FAQ ABOUT EXECUTIVE ORDERS RELEASED 3/27/2020 - City of Woodburn

FAQ ABOUT EXECUTIVE ORDERS RELEASED 3/27/2020

Frequently Asked Questions

COVID-19 & Executive Orders

March 27, 2020

Information for County Assessors

1.     With the income tax filing deadline moved to July 15, will the DLGF also move the May 15 business personal property tax deadline?

As included in the Department’s previous guidance memorandum, issued March 20, 2020, the deadline for filing personal property tax returns for the 2020-Pay-2021 tax cycle will remain May 15. However, a taxpayer may on or before May 15 submit a written request with the county or township assessor for a thirty (30) day extension under IC 6-1.1-3-7(b). The assessor is encouraged to inform taxpayers of this extension right and grant this extension to give the taxpayer until June 14, 2020, to make a timely filing.

2.     I don’t believe any information has been released regarding Form 136, which is the exemption application for non-profits from tangible business personal property taxes and real estate tax. The due date for those forms is April 1 and some entities are having difficulties getting the information needed to file the form by the April 1 date. What is the department’s position on the deadline for exemption applications?

Executive Order 20-12, issued on March 26, 2020, suspends the deadline for submitting property tax exemption applications under IC 6-1.1-11-3 and IC 6-1.1-11-3.5 from April 1, 2020, until June 30, 2020.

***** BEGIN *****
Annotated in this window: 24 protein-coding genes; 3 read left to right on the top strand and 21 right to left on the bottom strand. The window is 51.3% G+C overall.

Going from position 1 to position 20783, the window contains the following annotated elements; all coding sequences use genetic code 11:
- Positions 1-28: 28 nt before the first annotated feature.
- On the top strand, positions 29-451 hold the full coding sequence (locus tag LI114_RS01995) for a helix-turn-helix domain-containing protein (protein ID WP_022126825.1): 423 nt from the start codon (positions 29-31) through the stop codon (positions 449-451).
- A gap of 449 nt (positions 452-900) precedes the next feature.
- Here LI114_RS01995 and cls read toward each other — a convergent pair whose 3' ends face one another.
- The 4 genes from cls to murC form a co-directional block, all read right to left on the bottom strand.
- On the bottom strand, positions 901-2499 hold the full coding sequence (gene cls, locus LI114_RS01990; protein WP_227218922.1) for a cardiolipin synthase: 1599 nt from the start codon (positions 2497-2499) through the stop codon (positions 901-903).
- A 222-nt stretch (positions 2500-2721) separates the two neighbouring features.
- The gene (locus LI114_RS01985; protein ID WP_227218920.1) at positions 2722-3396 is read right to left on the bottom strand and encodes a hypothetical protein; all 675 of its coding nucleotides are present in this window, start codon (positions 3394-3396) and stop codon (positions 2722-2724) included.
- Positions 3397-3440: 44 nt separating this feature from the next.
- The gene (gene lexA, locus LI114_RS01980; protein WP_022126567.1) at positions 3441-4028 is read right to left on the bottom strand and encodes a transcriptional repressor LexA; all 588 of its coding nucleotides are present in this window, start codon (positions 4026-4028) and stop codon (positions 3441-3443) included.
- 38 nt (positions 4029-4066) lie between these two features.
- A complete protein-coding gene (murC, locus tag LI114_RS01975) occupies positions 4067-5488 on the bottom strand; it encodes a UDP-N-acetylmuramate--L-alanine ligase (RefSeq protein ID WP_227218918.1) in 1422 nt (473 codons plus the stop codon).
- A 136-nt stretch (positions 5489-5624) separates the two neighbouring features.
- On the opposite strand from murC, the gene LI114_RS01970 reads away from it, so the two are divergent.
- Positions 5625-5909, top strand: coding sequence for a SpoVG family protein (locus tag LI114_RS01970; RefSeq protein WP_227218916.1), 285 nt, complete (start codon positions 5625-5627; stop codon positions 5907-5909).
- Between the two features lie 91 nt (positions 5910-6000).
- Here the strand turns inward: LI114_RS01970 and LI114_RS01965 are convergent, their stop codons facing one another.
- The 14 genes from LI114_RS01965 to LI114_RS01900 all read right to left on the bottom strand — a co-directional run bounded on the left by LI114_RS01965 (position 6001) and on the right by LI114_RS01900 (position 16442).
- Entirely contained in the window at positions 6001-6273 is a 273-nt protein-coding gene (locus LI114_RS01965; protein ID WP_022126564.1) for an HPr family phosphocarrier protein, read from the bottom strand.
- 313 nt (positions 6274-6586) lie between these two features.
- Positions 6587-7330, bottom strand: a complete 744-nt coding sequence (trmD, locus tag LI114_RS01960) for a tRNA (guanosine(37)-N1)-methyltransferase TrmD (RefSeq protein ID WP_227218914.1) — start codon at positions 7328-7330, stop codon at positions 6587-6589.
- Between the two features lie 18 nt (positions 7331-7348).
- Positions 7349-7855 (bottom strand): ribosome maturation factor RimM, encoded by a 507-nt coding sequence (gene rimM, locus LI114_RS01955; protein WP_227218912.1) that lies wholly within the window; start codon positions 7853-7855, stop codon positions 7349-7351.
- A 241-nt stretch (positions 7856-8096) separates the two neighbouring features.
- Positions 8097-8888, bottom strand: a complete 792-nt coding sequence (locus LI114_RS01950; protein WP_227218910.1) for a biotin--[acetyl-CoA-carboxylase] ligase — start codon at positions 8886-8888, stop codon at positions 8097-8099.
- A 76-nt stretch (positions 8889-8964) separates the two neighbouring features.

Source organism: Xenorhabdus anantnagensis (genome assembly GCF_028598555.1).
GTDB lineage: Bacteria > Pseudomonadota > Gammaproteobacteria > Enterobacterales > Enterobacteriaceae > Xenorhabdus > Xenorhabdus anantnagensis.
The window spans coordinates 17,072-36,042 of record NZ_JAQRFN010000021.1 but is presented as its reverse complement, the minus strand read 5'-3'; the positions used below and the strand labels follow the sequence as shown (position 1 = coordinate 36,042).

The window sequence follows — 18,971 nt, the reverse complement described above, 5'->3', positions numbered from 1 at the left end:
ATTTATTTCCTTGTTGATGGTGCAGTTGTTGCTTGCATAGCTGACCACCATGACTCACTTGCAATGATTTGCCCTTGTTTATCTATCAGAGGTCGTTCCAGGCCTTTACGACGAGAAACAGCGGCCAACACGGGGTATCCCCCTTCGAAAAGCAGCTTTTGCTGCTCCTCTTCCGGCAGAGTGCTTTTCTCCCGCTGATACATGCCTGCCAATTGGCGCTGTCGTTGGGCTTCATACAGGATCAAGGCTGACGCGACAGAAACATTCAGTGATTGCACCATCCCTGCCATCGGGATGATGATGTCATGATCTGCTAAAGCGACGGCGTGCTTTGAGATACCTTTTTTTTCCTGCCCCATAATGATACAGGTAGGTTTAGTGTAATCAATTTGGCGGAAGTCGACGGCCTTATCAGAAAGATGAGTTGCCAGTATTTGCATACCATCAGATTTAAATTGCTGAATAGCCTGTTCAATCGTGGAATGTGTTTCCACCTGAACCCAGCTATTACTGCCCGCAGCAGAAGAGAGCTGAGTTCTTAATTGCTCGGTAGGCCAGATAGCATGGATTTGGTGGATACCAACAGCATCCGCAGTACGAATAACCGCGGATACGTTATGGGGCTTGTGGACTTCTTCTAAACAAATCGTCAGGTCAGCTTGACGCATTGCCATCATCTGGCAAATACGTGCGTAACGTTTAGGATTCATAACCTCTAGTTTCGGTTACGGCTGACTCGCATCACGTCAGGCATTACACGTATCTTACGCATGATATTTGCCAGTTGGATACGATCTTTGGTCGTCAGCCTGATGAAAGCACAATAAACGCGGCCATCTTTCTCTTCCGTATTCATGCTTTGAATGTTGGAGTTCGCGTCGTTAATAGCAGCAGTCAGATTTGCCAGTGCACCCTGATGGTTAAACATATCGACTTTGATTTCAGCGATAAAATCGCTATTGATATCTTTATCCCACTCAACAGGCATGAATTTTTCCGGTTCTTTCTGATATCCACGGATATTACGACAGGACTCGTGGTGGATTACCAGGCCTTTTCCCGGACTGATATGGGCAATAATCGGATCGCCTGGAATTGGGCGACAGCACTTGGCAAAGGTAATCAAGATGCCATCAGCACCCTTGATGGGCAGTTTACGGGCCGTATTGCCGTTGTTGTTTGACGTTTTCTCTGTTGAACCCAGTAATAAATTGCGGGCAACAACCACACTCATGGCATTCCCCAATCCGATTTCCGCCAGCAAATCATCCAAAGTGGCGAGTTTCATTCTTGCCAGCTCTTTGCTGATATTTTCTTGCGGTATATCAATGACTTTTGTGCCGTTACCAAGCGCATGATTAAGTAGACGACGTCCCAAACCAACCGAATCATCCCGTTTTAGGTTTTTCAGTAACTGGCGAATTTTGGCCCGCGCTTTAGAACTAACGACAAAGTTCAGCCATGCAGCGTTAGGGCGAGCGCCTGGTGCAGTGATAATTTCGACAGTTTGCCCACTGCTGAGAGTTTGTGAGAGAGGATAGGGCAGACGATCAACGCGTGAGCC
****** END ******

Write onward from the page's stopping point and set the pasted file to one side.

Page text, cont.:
3.     With the department’s encouragement of granting an extension for personal property return filings to June 14, does this mean that we will then need to delay the issuance of Form 113/PP to July 14?

According to IC 6-1.1-3-20, if an assessing official changes a valuation made by a taxpayer on his or her personal property return or adds value to the personal property return, the assessing official must immediately give the taxpayer written notice of the change in the assessment. This change in the assessment value for personal property returns would be provided to the taxpayer via Form 113/PP. While the notice provisions under IC 6-1.1-3-20 do not specify a deadline for mailing this notice, IC 6-1.1-16-1 specifies that a county assessor must give notice of the change on or before the later of: (1) October 30 of the assessment year; or (2) five (5) months from the date the personal property return is filed if the return is filed after the filing date for personal property tax returns.